So, what exactly could a critical, pragmatic approach look like in practice? We propose empirically driven, context-specific approaches to operationalizing critical, pragmatic ERPP support. These approaches should maintain what appear to be the essential elements of genre-based and pragmatic instruction while concurrently raising awareness of the politics surrounding language choice(s) within an asymmetrical global market of scientific knowledge production. We propose an instructional approach that includes the elements of genre-specific instruction and pragmatic elements of managing submission and review processes which are found in many materials within the pragmatic approach (e.g., [16,43]). However, in addition, each of these instructional elements would be presented from a critical angle that examines these elements in terms of increasing global English hegemony in knowledge production, resulting power relationships between centre and (semi-) periphery scholars, and author agency within particular institutional and global contexts of knowledge production. We contend that such an overt examination of global scholars’ positioning within the political landscape of global knowledge production is necessary as an embedded part of ERPP course content so that participants begin to make the informed choices of compliance, resistance or amalgam that Benesch [41,44] refers to when describing a critical EAP.
To operationalize a critical-pragmatic approach, we have identified possible discussions that could take place while still attending to multilingual scholars’ genre-specific and pragmatic needs (See Table 3). Using elements #2 and #3 as example foci, we suggest including a comprehensive section in an ERPP course that focuses on pragmatic organizational and structural features, including the standard rhetorical “moves” and elements of an English language scientific research article as well as particularly problematic rhetorical elements for EAL scholars. However, an additional critical slant to this instructional element would include demonstration and discussion of variability in these elements. Potentially instigated by corpus-based analysis previously suggested by Harwood and Hadley (2004) [42]—of a variety of discipline-specific research articles published in indexed journals by English L1 and L2 authors–this discussion would include a broader dialogue/conversation of multilingual scholars’ alignment with and/or contravention of these conventions. The discussion would also examine how such standard vs. non-standard language use may be received by gatekeepers at international scientific journals. This would be an ideal opportunity to introduce the notion of English as a lingua franca in academic settings (ELFA) and have scholars consider their written production in light of non-standard forms seen in published research articles in their respective fields [27,45,46].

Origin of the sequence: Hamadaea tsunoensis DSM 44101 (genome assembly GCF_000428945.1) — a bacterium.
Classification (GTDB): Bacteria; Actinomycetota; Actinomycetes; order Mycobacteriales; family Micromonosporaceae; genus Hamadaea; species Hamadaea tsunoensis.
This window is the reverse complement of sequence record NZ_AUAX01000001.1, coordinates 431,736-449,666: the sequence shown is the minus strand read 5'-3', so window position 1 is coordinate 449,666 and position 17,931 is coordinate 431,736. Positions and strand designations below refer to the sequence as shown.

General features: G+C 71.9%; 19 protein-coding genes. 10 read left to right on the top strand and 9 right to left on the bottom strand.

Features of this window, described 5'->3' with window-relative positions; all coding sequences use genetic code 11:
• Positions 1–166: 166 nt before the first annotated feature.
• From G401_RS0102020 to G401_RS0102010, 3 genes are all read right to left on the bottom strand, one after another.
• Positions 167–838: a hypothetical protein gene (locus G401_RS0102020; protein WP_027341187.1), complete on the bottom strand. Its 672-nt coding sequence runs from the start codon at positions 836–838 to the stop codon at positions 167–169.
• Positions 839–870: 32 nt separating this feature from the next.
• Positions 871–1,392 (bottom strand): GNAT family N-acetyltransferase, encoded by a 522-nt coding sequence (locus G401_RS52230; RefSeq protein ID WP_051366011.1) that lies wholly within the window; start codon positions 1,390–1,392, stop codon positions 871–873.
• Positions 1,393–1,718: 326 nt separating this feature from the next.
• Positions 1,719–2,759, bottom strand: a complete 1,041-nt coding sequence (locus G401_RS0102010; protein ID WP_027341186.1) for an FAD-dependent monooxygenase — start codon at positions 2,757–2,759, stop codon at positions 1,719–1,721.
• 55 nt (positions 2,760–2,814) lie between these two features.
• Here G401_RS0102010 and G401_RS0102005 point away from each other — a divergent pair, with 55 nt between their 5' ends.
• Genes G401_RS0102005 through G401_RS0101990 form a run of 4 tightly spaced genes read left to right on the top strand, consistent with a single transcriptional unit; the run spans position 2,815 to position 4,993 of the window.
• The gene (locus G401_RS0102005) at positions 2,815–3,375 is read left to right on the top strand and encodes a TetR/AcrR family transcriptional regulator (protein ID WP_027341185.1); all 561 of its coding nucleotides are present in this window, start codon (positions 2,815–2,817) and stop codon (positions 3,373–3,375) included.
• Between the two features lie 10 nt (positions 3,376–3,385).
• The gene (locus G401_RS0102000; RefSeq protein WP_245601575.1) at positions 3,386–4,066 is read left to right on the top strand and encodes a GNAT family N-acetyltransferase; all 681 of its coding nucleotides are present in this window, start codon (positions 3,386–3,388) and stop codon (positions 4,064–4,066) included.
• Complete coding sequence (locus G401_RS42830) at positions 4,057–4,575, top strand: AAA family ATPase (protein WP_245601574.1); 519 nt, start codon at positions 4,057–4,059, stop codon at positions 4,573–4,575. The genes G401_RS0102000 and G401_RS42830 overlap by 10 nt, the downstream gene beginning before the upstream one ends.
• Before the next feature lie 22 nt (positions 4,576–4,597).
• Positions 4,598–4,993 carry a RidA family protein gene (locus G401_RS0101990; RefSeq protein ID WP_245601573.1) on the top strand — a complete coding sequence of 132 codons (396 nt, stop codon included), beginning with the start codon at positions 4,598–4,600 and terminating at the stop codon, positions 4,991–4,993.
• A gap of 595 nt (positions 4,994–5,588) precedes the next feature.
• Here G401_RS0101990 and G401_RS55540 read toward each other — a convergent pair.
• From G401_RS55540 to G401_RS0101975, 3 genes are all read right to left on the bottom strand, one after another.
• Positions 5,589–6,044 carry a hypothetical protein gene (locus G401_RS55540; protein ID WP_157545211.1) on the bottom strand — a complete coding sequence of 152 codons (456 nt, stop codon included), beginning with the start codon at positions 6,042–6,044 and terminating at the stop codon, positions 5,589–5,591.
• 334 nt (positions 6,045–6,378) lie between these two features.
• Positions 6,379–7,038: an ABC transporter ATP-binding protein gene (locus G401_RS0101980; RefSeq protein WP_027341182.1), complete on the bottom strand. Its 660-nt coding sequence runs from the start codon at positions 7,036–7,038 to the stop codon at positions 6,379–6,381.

This critical discussion and analysis could encourage multilingual scholars to consider their written production in a more positive, legitimate light, thereby opening up greater opportunities for increased self-efficacy and stronger author voice. An additional benefit of such instruction and self-reflection could be that scholars deal more confidently and effectively with feedback from international journal reviewers and editors, something noted as a significant challenge to scholars writing for publication from the global (semi-)periphery [11,24,37].
Along the same lines, such a critical approach (as highlighted in element #6 of Table 3) would also encourage reflection and dialogue concerning particular “ideologies” of language(s) that may affect the adjudication of scientific research articles by gatekeepers at international journals [11,24]. Such inclusive dialogue between scholars, ERPP instructors, and journal editors (guest speakers), if conducted in a transparent manner and in a collegial tone, could lead to not only more sustainable and effective production and revision processes among the multilingual scholars but also assuage many of their concerns regarding equity in adjudication. A starting point for such discussion could be the dreaded feedback that many scholars report receiving: “Please check English language use and re-submit”. Attending to more qualitative feedback in an analytical fashion in the course could foster improved self-editing skills while encouraging scholars to consider how their texts were taken up by editors and/or reviewers. Although the intensive ERPP course offered by MU did not employ such an explicit focus on the politics and practices of revision and adjudication, we see great potential in such pedagogical practices in terms of encouraging greater critical self-reflection on the part of scholars, instructors, and journal gatekeepers.